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El Salvador Subscription

RED CHERRY | SWEET SEVILLE ORANGE | PRALINE & CREAM BODY

Finca Bosque Lya achieved fame in specialty coffee circles when it took first place in the 2004 Cup of Excellence. This is a 96 hectare farm – 64 of which are dedicated to coffee, the balance being left as natural rainforest. However, in many parts of the farm it is difficult to recognise what is pure forest and what isn’t, since so many shade trees are used.

The farm was established in 1932 when Gustavo Vides Valdes named his property in honour of his newly born daughter, Lya. The farm name Bosque Lya translates to – Lya’s forest. An altitude range of 1,473 to 1,650 metres above sea level brings about coffees of great complexity that are sweet and lively.

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Ripe red cherries are handpicked and taken to a collection point to be hand-sorted by pickers before being taken to the El Borbollon mill. Water is used to move the cherries up a pump and into a ‘Pacas’ depulper (of El Salvadorian origin) which works using a cylinder pushing against a metal wall to remove the skin of the cherry from the beans. The pulped cherry is composted with calcium and then re-distributed between farmers using the mill as fertiliser for the next harvest. The sticky beans are then moved in channels to fermentation tanks where they will rest for 13 to 15 hours and naturally present bacteria and microbes break down the sugars and alcohols in the mucilage of the bean.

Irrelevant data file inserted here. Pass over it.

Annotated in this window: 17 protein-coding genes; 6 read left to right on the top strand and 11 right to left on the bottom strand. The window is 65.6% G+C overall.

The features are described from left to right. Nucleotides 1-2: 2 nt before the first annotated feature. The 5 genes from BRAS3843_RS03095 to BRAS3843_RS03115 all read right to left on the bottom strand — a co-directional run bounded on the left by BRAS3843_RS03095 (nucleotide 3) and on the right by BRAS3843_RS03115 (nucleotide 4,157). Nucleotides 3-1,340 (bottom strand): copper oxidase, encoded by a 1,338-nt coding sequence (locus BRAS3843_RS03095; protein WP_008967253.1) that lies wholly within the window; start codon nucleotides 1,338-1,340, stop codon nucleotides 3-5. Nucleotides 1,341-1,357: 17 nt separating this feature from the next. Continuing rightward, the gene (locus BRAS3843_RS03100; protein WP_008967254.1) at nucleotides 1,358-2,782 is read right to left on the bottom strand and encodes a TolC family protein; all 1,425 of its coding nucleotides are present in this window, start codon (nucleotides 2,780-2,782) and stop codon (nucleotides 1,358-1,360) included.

The fermented beans are then moved to a washing machine where fresh water is used to remove any remaining mucilage and prepare the beans for the drying patios. All water is recycled and is used to move fresh cherries around the wet mill. The washed beans are then taken to the drying patios and kept separate by lot. They will dry there for around 8-10 days, though El Borbollon are experimenting with extending drying periods by laying the beans densely and covering them for parts of the day. It is believed that extending the drying time will result in more complex nuances in the cup.

The dried parchment is then left to rest for around a month and a half before being hulled to remove the parchment. Once hulled, the beans are hand sorted to remove any defects.